1. Petitioner has challenged an order, dated 28th March 2016, passed by the disciplinary authority imposing punishment of withholding two increments of the petitioner without cumulative effect and a further order, dated 22nd December 2020, passed by the appellate authority dismissing the appeal of the petitioner against the order of the disciplinary authority.
2. Brief facts are as under:
The petitioner is working as an Upper Division Clerk(UDC) under Principal, Industrial Training Institute, Kailashahar. He had applied for Leave Travel Concession (LTC) advance for himself and his family members on 18th May 2010 in which one of the members of the family mentioned by the petitioner was one Smt. Pranati Das shown to be his sister and fully dependent on him. Before this request could be fully processed, the petitioner wrote to the department, on 3rd September 2010, stating that his LTC advance is not yet sanctioned. However, on account of his current family circumstances he was not in a position to avail the LTC. The request for advance payment of LTC may, therefore, be cancelled.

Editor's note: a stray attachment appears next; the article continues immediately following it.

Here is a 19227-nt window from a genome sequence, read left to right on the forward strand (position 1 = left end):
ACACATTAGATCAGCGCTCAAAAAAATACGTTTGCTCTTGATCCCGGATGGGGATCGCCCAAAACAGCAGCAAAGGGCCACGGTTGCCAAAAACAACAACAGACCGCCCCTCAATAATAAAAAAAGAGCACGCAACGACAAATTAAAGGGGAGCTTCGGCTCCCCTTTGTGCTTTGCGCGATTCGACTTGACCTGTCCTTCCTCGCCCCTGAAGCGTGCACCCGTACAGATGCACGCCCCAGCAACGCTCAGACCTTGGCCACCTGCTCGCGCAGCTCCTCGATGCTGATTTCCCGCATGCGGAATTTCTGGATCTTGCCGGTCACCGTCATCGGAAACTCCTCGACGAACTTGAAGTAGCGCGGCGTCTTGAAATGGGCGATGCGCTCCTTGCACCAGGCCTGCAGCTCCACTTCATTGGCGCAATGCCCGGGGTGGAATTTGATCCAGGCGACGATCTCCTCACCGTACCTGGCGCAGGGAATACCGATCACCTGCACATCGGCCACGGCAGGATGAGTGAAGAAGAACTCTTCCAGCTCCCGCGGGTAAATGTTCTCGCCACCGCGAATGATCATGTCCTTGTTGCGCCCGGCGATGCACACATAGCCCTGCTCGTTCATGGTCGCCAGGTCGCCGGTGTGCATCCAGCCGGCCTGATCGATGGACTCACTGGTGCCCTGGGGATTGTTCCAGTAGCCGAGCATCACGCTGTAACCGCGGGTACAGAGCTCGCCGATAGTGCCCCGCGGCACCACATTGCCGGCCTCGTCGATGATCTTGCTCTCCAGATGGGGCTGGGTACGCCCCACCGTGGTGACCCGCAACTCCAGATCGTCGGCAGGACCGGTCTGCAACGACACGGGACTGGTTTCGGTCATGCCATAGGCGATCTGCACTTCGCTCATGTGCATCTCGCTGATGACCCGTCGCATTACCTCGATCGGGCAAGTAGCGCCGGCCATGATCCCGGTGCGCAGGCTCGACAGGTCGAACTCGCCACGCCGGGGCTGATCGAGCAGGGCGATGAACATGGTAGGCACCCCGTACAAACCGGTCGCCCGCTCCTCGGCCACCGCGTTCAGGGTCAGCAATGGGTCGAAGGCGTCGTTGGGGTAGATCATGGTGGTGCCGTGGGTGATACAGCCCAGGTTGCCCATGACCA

3. On 7th September 2010 i.e. a few days after the petitioner withdrew his request for LTC advance, the department issued a memorandum to him stating that upon further queries in relation to his LTC advance request the petitioner had clarified that Pranati Das was not his sister but unmarried sister-in-law who was fully dependent on him. It was, therefore, alleged that prima facie the petitioner had furnished false information about his relation with Pranati Das. He was given 7 days to explain his conduct. In response to this memorandum, the petitioner replied on 20th September 2010 and pointed out that he had already withdrawn his request for LTC advance, that Pranati Das is an unmarried sister of his wife, that she is fully dependent on her sister and the petitioner and is residing with them; having no other independent source of income. He pointed out that he had no ill intention in making the claim and the show cause notice may be dropped.